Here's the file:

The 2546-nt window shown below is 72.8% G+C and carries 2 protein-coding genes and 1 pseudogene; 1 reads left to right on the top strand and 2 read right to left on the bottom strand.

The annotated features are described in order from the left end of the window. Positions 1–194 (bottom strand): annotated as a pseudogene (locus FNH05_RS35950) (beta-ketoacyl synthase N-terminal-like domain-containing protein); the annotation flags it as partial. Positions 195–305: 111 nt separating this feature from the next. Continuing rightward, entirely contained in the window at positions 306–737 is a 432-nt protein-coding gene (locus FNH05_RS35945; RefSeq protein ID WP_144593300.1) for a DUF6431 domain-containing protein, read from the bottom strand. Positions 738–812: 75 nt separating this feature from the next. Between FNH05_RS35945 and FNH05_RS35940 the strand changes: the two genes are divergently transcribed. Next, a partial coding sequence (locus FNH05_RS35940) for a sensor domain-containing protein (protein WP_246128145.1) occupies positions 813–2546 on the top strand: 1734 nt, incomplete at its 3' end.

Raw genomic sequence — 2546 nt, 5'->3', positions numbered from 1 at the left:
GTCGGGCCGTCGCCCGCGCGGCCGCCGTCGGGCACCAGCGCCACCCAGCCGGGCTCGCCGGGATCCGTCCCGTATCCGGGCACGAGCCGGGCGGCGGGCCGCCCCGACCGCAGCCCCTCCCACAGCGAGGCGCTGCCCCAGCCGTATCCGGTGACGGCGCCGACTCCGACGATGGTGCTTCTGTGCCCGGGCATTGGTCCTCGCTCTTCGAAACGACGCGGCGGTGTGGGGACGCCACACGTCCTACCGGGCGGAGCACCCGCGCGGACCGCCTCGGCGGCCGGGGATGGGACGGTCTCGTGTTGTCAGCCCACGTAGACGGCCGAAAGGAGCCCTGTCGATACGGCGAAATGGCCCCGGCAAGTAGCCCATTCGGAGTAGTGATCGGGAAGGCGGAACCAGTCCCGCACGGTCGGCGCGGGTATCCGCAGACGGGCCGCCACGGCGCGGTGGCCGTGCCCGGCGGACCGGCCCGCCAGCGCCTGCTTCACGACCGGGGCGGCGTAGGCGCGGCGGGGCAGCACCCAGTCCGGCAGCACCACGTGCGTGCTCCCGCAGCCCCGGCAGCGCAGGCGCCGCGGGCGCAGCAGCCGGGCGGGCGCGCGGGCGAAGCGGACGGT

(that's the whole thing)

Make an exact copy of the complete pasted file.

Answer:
The 2546-nt window shown below is 72.8% G+C and carries 2 protein-coding genes and 1 pseudogene; 1 reads left to right on the top strand and 2 read right to left on the bottom strand.

The annotated features are described in order from the left end of the window. Positions 1–194 (bottom strand): annotated as a pseudogene (locus FNH05_RS35950) (beta-ketoacyl synthase N-terminal-like domain-containing protein); the annotation flags it as partial. Positions 195–305: 111 nt separating this feature from the next. Continuing rightward, entirely contained in the window at positions 306–737 is a 432-nt protein-coding gene (locus FNH05_RS35945; RefSeq protein ID WP_144593300.1) for a DUF6431 domain-containing protein, read from the bottom strand. Positions 738–812: 75 nt separating this feature from the next. Between FNH05_RS35945 and FNH05_RS35940 the strand changes: the two genes are divergently transcribed. Next, a partial coding sequence (locus FNH05_RS35940) for a sensor domain-containing protein (protein WP_246128145.1) occupies positions 813–2546 on the top strand: 1734 nt, incomplete at its 3' end.

Raw genomic sequence — 2546 nt, 5'->3', positions numbered from 1 at the left:
GTCGGGCCGTCGCCCGCGCGGCCGCCGTCGGGCACCAGCGCCACCCAGCCGGGCTCGCCGGGATCCGTCCCGTATCCGGGCACGAGCCGGGCGGCGGGCCGCCCCGACCGCAGCCCCTCCCACAGCGAGGCGCTGCCCCAGCCGTATCCGGTGACGGCGCCGACTCCGACGATGGTGCTTCTGTGCCCGGGCATTGGTCCTCGCTCTTCGAAACGACGCGGCGGTGTGGGGACGCCACACGTCCTACCGGGCGGAGCACCCGCGCGGACCGCCTCGGCGGCCGGGGATGGGACGGTCTCGTGTTGTCAGCCCACGTAGACGGCCGAAAGGAGCCCTGTCGATACGGCGAAATGGCCCCGGCAAGTAGCCCATTCGGAGTAGTGATCGGGAAGGCGGAACCAGTCCCGCACGGTCGGCGCGGGTATCCGCAGACGGGCCGCCACGGCGCGGTGGCCGTGCCCGGCGGACCGGCCCGCCAGCGCCTGCTTCACGACCGGGGCGGCGTAGGCGCGGCGGGGCAGCACCCAGTCCGGCAGCACCACGTGCGTGCTCCCGCAGCCCCGGCAGCGCAGGCGCCGCGGGCGCAGCAGCCGGGCGGGCGCGCGGGCGAAGCGGACGGT